OpenEdge Server Type SQL best practices

Posted by renaud.claeys on 06-Apr-2016 10:40

Dear all,

We have several OpenEdge databases within our company and we want to access all these databases with ODBC connections. It means that we also need to have a SQL server, in addition to the existing ABL server. I have several open questions that I wanted to share with you:

1) Is it a good idea to have ABL and SQL requests accessing the same database or is it better to create a database copy that we use with a server SQL only ? But this means that we duplicate the data on a regular basis. 

2) If the requests (SQL & ABL) access the same database, is it a good practice to have a secondary broker for SQL requests ?

3) Because we prioritize ABL (application) requests, is it possible to stop the secondary broker (SQL type) without stopping the primary broker (ABL type) ? For example, if a SQL user is launching a huge SQL query and it has an impact on our operationnal database.

4) If we open the database in both mode (SQL & ABL), I suppose it is a good practice (if possible) to create a new SQL user (different than ABL) that has READ-ONLY privileges on the database. 

Thanks for sharing your knowledge with me.

Best Regards,


All Replies

Posted by gus on 06-Apr-2016 12:40

1) yes.

2) yes. or maybe 2 secondary brokers if you have two classes of users with different requirements.

3) no, not in a practical way.

4) yes. also accounts that are sql only.

Posted by George Potemkin on 06-Apr-2016 13:18

> is it possible to stop the secondary broker (SQL type) without stopping the primary broker (ABL type) ?


Stop the servers spawn by broker: promon/R&D/4/7/7. Terminate a server

Stop the secondary login broker: kill -15 <pid>

Above promon's menu shows the login brokers but it ignores the requests to terminate them.

Posted by steve pittman on 06-Apr-2016 15:56

The earlier uggestions by Gus and George are very valuable.
About (4), let me reinforce Gus’s suggestion of creating sql-only users.   This is do-able in the OE 11.* releases.
A sql-only user has no effect on ABL usage or ABL  behavior.
To get read-only user access,   this has to be done by doing GRANTs of Select  permission to either  specific users or to PUBLIC.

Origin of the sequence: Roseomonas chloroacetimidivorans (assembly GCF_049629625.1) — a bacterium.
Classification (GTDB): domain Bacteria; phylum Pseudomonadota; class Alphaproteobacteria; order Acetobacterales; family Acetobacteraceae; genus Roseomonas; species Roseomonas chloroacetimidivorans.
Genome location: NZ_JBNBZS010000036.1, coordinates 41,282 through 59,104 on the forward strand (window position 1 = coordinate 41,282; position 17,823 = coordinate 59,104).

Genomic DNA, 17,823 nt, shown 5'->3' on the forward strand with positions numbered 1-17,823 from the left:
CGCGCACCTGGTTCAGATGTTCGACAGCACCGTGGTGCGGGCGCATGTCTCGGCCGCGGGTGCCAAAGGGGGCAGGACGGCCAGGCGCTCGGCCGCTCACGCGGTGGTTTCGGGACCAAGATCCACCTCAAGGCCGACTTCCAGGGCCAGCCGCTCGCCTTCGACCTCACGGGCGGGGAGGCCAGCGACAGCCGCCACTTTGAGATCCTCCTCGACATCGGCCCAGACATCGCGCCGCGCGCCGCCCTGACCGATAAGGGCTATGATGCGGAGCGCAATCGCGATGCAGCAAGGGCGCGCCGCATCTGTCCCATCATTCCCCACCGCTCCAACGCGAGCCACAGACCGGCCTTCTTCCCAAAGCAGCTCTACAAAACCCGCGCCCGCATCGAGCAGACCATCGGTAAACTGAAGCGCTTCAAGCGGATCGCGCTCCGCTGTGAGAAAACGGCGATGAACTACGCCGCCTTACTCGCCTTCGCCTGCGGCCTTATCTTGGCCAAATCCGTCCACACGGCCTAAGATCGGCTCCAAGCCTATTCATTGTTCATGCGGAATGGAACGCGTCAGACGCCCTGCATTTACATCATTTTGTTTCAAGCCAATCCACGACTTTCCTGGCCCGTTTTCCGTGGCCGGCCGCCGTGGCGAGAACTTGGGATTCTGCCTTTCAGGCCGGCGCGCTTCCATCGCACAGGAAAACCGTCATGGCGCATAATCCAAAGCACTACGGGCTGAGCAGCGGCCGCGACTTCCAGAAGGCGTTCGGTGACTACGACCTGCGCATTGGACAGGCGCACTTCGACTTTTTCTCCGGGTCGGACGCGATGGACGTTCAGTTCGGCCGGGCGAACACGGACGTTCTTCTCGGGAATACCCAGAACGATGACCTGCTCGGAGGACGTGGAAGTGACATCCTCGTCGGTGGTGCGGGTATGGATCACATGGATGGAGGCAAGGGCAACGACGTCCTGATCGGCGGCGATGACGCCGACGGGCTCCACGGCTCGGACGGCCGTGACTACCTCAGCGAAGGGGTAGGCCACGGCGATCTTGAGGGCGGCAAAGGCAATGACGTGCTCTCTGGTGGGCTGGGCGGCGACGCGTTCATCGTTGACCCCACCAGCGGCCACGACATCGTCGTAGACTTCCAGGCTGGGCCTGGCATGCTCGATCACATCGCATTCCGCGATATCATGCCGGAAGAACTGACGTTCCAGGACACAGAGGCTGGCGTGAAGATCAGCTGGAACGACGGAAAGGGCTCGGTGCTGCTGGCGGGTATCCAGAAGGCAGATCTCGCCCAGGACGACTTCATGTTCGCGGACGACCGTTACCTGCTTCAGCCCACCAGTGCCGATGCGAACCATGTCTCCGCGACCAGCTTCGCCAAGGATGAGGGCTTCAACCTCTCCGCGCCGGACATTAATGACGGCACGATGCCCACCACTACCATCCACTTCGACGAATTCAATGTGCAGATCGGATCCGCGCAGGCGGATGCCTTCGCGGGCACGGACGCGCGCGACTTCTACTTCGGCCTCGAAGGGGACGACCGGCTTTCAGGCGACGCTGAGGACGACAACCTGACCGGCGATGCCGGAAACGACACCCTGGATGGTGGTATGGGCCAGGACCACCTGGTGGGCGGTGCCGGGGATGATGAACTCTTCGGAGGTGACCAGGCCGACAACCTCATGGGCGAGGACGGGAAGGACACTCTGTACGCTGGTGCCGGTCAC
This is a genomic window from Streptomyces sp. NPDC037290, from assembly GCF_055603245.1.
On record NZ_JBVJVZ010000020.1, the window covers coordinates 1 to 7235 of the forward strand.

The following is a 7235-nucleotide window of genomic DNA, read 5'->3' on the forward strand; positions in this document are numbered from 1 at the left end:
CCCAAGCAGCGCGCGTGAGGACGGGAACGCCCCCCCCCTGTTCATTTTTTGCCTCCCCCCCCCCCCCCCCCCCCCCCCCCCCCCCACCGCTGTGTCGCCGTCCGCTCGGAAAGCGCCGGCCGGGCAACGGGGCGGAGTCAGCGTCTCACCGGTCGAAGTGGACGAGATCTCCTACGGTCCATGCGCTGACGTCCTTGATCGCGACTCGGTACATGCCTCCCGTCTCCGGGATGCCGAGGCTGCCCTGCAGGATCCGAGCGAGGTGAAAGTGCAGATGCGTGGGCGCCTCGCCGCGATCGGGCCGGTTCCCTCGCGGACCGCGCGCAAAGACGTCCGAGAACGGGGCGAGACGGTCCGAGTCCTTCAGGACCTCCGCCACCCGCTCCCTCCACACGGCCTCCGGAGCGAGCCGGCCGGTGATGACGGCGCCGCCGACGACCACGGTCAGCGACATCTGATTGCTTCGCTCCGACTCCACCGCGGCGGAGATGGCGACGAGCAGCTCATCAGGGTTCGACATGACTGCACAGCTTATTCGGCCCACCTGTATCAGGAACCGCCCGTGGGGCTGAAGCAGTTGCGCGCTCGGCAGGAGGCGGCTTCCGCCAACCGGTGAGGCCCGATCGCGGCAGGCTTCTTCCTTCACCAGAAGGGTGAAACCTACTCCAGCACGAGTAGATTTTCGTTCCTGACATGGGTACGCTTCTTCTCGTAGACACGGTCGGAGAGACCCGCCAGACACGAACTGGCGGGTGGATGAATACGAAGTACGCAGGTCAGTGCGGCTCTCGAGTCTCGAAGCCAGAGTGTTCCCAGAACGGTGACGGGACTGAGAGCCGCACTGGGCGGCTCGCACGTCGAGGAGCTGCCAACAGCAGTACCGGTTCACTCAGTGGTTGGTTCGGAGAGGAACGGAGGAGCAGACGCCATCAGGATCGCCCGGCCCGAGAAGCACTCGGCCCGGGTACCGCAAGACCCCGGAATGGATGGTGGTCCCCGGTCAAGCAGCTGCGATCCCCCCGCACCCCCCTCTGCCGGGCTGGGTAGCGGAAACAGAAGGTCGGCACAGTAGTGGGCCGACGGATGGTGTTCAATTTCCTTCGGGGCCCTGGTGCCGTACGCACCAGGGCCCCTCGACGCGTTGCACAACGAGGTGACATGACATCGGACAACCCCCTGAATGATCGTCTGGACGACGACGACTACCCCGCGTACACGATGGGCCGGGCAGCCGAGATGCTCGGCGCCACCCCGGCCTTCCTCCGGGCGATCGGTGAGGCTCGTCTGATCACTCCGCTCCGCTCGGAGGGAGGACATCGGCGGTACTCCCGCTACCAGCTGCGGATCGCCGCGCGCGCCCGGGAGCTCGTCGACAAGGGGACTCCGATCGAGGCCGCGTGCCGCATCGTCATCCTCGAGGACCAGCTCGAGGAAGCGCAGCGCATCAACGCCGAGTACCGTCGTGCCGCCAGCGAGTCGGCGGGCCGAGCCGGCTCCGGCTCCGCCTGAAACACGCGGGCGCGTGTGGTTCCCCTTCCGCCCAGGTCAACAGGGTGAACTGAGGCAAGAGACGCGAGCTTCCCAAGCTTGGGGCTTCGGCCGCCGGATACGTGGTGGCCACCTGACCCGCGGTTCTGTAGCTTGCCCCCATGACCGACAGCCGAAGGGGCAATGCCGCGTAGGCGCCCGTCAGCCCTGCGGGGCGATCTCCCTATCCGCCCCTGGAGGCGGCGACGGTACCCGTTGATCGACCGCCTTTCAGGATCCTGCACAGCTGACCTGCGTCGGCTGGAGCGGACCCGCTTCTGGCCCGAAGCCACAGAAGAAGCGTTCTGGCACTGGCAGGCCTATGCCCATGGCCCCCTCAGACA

PUBLIC means  any userid, now or future.  
By default, ordinary sql users do not have any access to tables, so the access they get is determined by the GRANT that you do.
We (sql development) recommend that ordinary user NOT be made DBA’s ,  and that a userid should not be created for the builtin  system DBA  “sysprogress”.  DBA’s can do any sql operation, and that clearly affects security.
It is more work to do table GRANTs, but that gives security and is very important.
Thanks for asking this important questions.
… steve pittman  [OE sql software architect]

Posted by bremmeyr on 07-Apr-2016 12:18

Will you expound on the statement "A sql-only user has no effect on ABL usage or ABL  behavior."

Does this statement extend to impacts due to load? Does heavy SQL read only activity impact performance on the ABL side?

Posted by gus on 07-Apr-2016 12:50

if you add general _user records to a database that has none, then that

causes a change in 4GL behaviour due to different authentication.

When you add _user records that are marked as ³sql only², this does not


Posted by bremmeyr on 07-Apr-2016 12:54

How about when you have both _user and sql only users in the same database?

Posted by steve pittman on 07-Apr-2016 13:00

My statement was much too general – sorry about that!
The sql-only user has no effect on ABL login or connection behavior – specifically, the behavior caused by the existence of _User records does not occur.
When _User records exist, there is usually a password prompt from the ABL – that will not happen if all users in_User are sql-only users.
In terms of workload, IO behavior, cpu/memory  use, all aspects of runtime execution – the sql-only user is exactly like any other user.
Hope this clarifies,          …..sjp

Posted by bremmeyr on 07-Apr-2016 13:09

Thank you. I think my imagination ran away with me. Of course that makes sense.

Posted by Dmitri Levin on 11-Apr-2016 14:16

I use login brokers (4GL and SQL) practice that George shared with me many years ago. It is to set a dummy login broker, the one port number I do not disclose to public, with the main preserve command. And then set up additional login brokers (preserve -m3), one for 4GL only and one for SQL only. That way I can stop either one 4GL or SQL (with kill -15) if I need to. If I stop all login brokers I bring database in kind of restricted mode.

Posted by Rob Fitzpatrick on 11-Apr-2016 14:20


Just curious, why do you want/need to specify -S with your primary broker?

Posted by renaud.claeys on 12-Apr-2016 08:36

Thanks guys

Posted by Dmitri Levin on 12-Apr-2016 10:51

Hi Rob,

I think you are right, I do not need to specify -S with primary broker then.

Posted by Rob Fitzpatrick on 12-Apr-2016 11:02

I haven't done this (three-broker configuration) myself but I like the approach.  I think I will do this in future.

Posted by George Potemkin on 12-Apr-2016 11:10

IMHO, it's a good idea to start the primary database borker with the -Mn twice larger than the sum of the -Mpb. Just to be able to restart any login broker while keeping the existent sessions connected to the database.

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